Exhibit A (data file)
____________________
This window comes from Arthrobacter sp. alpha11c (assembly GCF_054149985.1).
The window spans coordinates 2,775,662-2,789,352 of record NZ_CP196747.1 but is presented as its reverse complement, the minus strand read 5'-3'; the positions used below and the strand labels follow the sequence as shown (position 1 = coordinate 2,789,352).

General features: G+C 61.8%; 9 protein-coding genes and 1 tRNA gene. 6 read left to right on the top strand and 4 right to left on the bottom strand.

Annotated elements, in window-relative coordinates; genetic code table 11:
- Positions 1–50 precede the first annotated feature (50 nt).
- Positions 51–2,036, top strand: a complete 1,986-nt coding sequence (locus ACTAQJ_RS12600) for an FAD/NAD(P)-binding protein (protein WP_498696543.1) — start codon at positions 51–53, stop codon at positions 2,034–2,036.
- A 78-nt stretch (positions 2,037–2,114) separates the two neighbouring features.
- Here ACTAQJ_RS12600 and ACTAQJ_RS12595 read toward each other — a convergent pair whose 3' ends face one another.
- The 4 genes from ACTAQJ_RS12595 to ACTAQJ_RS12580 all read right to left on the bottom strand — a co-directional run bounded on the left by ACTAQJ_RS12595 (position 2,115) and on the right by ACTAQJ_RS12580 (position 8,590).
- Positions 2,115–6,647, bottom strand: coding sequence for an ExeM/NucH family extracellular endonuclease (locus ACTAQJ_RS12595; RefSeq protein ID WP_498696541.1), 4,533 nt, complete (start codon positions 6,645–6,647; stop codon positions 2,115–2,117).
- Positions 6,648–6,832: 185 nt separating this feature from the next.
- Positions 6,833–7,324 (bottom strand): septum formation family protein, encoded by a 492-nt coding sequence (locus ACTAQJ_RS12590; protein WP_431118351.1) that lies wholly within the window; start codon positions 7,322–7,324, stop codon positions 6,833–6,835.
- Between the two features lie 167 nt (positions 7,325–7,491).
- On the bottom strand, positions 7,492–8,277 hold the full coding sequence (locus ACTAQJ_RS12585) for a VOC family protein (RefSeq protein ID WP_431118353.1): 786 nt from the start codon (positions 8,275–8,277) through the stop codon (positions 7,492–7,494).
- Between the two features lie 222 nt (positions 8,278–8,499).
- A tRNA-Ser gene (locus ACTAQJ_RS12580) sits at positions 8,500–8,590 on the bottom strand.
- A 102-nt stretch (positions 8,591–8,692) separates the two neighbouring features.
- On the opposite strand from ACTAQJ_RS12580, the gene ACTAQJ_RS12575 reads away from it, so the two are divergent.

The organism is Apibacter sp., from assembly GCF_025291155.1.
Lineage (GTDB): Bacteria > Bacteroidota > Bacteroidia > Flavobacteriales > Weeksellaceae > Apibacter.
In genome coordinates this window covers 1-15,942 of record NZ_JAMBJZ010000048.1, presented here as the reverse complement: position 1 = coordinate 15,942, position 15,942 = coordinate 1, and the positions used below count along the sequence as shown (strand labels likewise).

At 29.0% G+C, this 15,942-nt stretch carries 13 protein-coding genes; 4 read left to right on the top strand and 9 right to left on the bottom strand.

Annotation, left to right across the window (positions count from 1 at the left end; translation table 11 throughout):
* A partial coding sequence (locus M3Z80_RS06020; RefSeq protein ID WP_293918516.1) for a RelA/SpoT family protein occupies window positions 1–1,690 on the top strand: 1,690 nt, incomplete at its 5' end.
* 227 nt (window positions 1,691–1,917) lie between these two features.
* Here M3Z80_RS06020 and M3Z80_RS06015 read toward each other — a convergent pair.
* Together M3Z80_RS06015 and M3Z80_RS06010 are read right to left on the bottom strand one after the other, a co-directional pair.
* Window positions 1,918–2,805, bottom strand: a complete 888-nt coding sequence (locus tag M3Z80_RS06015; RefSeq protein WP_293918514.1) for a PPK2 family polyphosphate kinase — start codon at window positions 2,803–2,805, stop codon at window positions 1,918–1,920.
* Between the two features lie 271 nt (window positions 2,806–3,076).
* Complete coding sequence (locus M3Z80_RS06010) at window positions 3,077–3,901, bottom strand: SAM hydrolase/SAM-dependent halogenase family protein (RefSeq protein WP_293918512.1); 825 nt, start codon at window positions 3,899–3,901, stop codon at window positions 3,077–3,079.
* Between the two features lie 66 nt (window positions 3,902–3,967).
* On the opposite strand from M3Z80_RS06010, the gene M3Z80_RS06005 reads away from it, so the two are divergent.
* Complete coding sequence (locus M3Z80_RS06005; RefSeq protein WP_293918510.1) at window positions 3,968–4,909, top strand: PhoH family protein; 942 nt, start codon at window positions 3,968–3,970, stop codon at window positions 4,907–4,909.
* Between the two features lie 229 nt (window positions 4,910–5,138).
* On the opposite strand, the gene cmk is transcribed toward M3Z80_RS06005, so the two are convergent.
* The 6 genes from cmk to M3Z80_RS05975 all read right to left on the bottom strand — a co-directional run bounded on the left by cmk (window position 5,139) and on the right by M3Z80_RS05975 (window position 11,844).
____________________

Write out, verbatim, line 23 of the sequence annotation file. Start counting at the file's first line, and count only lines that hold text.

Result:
Annotation, left to right across the window (positions count from 1 at the left end; translation table 11 throughout):